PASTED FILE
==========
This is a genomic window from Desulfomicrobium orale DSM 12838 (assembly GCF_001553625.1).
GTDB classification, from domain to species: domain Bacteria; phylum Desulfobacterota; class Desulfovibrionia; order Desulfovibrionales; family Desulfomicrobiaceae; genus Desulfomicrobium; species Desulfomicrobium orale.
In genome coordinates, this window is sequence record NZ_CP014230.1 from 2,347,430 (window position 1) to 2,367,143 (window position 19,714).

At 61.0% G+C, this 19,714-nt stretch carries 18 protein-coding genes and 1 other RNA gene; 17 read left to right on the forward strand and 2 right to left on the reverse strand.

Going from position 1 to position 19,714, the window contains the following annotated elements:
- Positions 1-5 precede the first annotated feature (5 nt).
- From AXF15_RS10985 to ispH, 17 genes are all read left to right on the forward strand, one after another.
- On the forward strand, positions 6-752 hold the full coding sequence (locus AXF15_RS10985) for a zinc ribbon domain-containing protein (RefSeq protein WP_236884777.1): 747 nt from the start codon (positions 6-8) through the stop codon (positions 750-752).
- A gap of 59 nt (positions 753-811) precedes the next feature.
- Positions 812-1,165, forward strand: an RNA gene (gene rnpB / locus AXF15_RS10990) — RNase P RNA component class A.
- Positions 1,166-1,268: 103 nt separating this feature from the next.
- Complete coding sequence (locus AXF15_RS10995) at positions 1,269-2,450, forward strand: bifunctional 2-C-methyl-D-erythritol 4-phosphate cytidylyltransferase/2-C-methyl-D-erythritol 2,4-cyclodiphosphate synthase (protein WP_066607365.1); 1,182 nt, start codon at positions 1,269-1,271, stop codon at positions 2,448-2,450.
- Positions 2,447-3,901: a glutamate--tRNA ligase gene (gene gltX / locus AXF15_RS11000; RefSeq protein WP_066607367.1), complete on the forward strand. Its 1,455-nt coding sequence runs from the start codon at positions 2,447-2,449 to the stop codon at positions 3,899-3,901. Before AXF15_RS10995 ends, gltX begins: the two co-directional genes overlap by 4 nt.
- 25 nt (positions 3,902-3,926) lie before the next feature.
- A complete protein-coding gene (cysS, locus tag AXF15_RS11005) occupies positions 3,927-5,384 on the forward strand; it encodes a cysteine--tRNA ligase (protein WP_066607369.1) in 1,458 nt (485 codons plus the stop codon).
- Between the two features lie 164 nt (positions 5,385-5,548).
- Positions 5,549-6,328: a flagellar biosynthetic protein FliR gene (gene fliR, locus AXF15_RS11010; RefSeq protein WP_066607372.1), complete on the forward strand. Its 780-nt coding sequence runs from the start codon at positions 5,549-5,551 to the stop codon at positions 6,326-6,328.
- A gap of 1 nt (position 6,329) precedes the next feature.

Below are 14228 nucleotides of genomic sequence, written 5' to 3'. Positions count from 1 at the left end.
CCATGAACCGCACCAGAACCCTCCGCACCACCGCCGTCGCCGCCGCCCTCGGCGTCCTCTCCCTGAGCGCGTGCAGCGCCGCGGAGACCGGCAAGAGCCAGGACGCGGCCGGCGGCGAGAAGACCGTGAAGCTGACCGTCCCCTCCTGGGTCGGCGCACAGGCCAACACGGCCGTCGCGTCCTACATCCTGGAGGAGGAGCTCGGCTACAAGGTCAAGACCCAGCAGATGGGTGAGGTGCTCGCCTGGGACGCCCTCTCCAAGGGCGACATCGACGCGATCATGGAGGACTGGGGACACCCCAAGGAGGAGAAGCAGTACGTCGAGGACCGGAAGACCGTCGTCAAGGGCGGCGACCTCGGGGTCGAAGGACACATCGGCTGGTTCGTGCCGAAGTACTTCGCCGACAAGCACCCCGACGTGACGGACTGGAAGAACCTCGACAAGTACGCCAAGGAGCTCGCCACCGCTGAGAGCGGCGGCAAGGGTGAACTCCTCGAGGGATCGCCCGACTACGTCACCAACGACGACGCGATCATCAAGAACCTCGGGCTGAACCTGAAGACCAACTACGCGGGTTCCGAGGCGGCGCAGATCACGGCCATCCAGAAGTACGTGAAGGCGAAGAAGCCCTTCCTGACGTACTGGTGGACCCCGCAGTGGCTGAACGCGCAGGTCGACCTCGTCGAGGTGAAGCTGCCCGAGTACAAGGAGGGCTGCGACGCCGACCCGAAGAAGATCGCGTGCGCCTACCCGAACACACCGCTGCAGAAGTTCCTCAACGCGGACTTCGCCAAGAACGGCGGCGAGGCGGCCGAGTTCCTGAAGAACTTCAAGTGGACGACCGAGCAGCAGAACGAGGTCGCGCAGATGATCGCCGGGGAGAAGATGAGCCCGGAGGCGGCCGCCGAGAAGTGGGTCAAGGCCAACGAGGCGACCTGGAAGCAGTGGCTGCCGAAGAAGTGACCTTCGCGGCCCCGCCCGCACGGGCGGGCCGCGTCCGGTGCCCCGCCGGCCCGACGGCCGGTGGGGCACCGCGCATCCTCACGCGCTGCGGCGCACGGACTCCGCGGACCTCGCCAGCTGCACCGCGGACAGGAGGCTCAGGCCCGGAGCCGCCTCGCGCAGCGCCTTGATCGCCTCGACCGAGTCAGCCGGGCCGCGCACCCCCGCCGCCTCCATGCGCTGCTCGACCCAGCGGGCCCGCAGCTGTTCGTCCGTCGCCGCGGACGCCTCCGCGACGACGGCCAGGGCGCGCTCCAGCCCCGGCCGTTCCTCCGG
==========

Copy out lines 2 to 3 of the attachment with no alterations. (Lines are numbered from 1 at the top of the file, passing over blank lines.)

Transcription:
GTDB classification, from domain to species: domain Bacteria; phylum Desulfobacterota; class Desulfovibrionia; order Desulfovibrionales; family Desulfomicrobiaceae; genus Desulfomicrobium; species Desulfomicrobium orale.
In genome coordinates, this window is sequence record NZ_CP014230.1 from 2,347,430 (window position 1) to 2,367,143 (window position 19,714).